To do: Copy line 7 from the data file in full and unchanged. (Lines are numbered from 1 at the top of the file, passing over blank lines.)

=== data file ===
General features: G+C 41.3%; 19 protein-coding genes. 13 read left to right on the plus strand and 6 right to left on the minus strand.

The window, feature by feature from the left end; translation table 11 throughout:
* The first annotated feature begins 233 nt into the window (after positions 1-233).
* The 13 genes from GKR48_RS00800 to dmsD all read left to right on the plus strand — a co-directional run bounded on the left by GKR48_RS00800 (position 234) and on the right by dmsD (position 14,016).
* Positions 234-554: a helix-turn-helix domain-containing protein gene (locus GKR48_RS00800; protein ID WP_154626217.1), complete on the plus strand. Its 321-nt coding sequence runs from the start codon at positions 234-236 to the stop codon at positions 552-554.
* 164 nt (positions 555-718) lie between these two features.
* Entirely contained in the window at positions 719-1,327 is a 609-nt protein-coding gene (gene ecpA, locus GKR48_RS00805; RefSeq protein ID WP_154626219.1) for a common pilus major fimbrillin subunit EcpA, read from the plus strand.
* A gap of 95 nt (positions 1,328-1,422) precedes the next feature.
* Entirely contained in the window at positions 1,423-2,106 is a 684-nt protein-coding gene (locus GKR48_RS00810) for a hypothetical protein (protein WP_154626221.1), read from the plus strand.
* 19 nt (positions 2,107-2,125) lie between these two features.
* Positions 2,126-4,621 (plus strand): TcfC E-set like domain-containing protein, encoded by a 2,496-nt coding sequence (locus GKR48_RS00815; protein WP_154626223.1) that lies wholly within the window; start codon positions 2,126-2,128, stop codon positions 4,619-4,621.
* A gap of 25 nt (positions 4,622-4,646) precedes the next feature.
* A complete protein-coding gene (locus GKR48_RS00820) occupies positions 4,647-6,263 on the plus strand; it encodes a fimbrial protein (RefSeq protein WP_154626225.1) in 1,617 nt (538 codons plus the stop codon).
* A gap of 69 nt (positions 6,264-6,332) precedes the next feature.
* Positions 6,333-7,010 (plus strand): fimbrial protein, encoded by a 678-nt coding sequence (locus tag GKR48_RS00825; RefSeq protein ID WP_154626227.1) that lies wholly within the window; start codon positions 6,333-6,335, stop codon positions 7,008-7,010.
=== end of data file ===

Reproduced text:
* Entirely contained in the window at positions 719-1,327 is a 609-nt protein-coding gene (gene ecpA, locus GKR48_RS00805; RefSeq protein ID WP_154626219.1) for a common pilus major fimbrillin subunit EcpA, read from the plus strand.